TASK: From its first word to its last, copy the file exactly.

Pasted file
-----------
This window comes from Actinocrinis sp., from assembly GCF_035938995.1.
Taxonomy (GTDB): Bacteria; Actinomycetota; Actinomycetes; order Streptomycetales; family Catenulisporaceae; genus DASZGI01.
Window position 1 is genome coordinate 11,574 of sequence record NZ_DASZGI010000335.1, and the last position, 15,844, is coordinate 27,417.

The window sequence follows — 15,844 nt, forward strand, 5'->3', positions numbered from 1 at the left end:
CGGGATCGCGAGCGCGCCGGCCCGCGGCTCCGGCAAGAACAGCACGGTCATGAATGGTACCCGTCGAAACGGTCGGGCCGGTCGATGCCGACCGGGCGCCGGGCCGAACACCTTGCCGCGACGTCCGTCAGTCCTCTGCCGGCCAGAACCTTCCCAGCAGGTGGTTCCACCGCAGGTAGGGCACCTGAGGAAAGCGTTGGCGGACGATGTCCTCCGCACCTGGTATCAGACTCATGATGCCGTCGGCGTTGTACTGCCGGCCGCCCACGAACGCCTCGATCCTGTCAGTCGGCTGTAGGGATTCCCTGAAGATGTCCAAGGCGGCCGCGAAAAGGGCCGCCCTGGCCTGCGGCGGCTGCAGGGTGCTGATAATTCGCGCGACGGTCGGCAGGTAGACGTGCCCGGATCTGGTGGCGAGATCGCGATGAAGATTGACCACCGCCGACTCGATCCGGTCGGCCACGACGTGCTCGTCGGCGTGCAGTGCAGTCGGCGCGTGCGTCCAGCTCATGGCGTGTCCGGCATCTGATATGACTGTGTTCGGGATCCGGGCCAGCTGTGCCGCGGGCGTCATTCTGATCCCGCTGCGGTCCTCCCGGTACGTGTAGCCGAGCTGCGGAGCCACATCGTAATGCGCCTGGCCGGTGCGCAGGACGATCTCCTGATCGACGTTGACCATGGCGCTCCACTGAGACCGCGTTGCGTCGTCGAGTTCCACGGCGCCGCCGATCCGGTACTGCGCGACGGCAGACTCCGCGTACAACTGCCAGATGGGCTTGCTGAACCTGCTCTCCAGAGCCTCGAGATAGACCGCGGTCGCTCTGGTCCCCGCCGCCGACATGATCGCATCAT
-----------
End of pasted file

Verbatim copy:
This window comes from Actinocrinis sp., from assembly GCF_035938995.1.
Taxonomy (GTDB): Bacteria; Actinomycetota; Actinomycetes; order Streptomycetales; family Catenulisporaceae; genus DASZGI01.
Window position 1 is genome coordinate 11,574 of sequence record NZ_DASZGI010000335.1, and the last position, 15,844, is coordinate 27,417.

The window sequence follows — 15,844 nt, forward strand, 5'->3', positions numbered from 1 at the left end:
CGGGATCGCGAGCGCGCCGGCCCGCGGCTCCGGCAAGAACAGCACGGTCATGAATGGTACCCGTCGAAACGGTCGGGCCGGTCGATGCCGACCGGGCGCCGGGCCGAACACCTTGCCGCGACGTCCGTCAGTCCTCTGCCGGCCAGAACCTTCCCAGCAGGTGGTTCCACCGCAGGTAGGGCACCTGAGGAAAGCGTTGGCGGACGATGTCCTCCGCACCTGGTATCAGACTCATGATGCCGTCGGCGTTGTACTGCCGGCCGCCCACGAACGCCTCGATCCTGTCAGTCGGCTGTAGGGATTCCCTGAAGATGTCCAAGGCGGCCGCGAAAAGGGCCGCCCTGGCCTGCGGCGGCTGCAGGGTGCTGATAATTCGCGCGACGGTCGGCAGGTAGACGTGCCCGGATCTGGTGGCGAGATCGCGATGAAGATTGACCACCGCCGACTCGATCCGGTCGGCCACGACGTGCTCGTCGGCGTGCAGTGCAGTCGGCGCGTGCGTCCAGCTCATGGCGTGTCCGGCATCTGATATGACTGTGTTCGGGATCCGGGCCAGCTGTGCCGCGGGCGTCATTCTGATCCCGCTGCGGTCCTCCCGGTACGTGTAGCCGAGCTGCGGAGCCACATCGTAATGCGCCTGGCCGGTGCGCAGGACGATCTCCTGATCGACGTTGACCATGGCGCTCCACTGAGACCGCGTTGCGTCGTCGAGTTCCACGGCGCCGCCGATCCGGTACTGCGCGACGGCAGACTCCGCGTACAACTGCCAGATGGGCTTGCTGAACCTGCTCTCCAGAGCCTCGAGATAGACCGCGGTCGCTCTGGTCCCCGCCGCCGACATGATCGCATCAT